Fiction Prompts

Just Gone

The sheriff stood with his arms folded, dead cigar dangling from the corner of his mouth. “Dogs been all over the damned forest. Not a trace.” The mayor sighed, ran his hand over his weary face. “Well, we gotta keep looking. That’s all.” The sheriff shook his head. “It’s been almost three weeks. I think

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The Descendants

Everyone named Christian on this island descended from the same two bastard boys, Charles and Thursday. There are hundreds of us now, spread as far as Australia and the States. When we recount the history, we agree Fletcher Christian seized the Bounty from Bligh and sailed it to Pitcairn, that he brought along the two

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On Bainbridge Island

“Are you done crying?” he says. “For now,” she says. In the back, Suzy sleeps fitful in her car seat.  He watches the tiny face in the rearview, the red stain of the taffy covering her cheeks like a rash. “I don’t think giving her sugar is such a good idea,” he says. “I’m sure

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إن شاء الله‎‎

Abu bin Dasha sat cross-legged in the center of the gorgeous carpet. The fabric walls of his tent were affixed in such a way as to catch the slightest waft of breeze, should one appear. The desert was capricious with breezes and everything else. He opened a carved sandalwood box and took out a pinch

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A Few Questions

“May I get you another?” I picked up my glass, shook the melting ice. “No, I’ll wait. She’ll be here any minute.” “Very good, sir.” He strode back across the patio, watching his tables. The place was filling up. I glanced at my watch. She was taking forever. I watched the moon for a while,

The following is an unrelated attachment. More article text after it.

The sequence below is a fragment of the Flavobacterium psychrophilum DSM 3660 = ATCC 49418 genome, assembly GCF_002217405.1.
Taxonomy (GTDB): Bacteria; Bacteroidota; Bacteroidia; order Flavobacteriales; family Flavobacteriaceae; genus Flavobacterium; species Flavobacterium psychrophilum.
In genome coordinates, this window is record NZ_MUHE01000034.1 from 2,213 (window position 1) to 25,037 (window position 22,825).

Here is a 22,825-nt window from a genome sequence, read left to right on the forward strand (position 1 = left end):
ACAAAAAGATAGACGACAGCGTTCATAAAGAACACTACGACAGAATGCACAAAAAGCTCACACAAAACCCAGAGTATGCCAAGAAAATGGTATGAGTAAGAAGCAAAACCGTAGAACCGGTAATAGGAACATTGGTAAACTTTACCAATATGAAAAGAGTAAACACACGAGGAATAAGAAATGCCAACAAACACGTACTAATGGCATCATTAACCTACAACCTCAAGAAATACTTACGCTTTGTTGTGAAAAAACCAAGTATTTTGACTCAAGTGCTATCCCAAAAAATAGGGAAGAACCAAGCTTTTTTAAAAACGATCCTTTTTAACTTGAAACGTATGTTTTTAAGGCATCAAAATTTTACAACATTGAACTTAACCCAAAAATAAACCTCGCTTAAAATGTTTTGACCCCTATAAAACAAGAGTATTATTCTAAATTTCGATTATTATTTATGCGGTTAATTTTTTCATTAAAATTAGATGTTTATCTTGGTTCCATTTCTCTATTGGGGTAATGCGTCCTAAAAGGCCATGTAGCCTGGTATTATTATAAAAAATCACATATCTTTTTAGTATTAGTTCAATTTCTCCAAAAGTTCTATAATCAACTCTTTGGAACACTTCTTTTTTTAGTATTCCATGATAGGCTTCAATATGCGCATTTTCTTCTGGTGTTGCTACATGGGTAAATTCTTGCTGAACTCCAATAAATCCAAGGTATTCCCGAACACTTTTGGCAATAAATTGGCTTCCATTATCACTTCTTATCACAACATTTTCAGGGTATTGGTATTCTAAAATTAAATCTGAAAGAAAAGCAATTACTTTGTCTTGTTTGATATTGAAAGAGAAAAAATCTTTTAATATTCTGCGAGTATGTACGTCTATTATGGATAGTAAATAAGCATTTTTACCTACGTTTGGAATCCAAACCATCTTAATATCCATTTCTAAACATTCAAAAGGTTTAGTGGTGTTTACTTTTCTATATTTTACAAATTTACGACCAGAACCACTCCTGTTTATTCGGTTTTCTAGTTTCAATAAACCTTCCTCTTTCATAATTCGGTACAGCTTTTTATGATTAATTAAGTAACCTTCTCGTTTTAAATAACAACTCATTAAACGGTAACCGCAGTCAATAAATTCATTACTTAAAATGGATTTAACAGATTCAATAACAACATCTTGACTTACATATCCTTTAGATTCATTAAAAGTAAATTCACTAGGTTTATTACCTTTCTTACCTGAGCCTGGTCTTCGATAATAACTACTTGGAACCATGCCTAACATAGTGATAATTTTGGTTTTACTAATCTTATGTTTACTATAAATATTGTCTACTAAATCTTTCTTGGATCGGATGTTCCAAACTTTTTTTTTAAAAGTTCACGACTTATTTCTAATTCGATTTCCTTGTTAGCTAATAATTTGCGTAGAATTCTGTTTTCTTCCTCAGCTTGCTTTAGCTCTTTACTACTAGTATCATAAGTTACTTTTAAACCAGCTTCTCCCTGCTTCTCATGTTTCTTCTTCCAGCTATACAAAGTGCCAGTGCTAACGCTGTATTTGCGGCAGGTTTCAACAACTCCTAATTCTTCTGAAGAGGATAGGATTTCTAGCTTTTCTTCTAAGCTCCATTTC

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Estos Días Van Despacio

Hector wipes his hands on his shirt before turning his newspaper page so as not to stain it with sweat. He is used to the heat. Not so his nephew Martín, softened by the air conditioning in his mother’s apartment.  “Doesn’t this place have any customers, Uncle?” he complains. “Some,” says Hector, not looking up. “Not

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Love

All living things. Animals and plants, but especially plants. Her delight. The house smells of moss and acorns, of blossom and verdant decay. Her apron still hangs on the hook by the door, the soil-stained pocket  sagging with the weight of  spade and wrotter and trowel. She favored hand-made tools made by her husband, the

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Arena

Windi leaned against the bar, sipped her ginger ale with a straw so as not to smear her fantastic lipstick. Her eyes coasted over the empty black vinyl booths, the vacant luminous disco floor blinking its random pattern, the polished brass pole.  Under the music she could hear the the throb of jackhammers shattering the

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Die Todnacht

Graz the Ragman trundled his barrow through a landscape he did not recognize, though he had  lived all his life in Dresden. Where the Frauenkirche had stood was now a tumble of scorched stones, smoke and dust hanging in the air like a shroud. The baker where his mother had sent him for the Sunday loaf of rye

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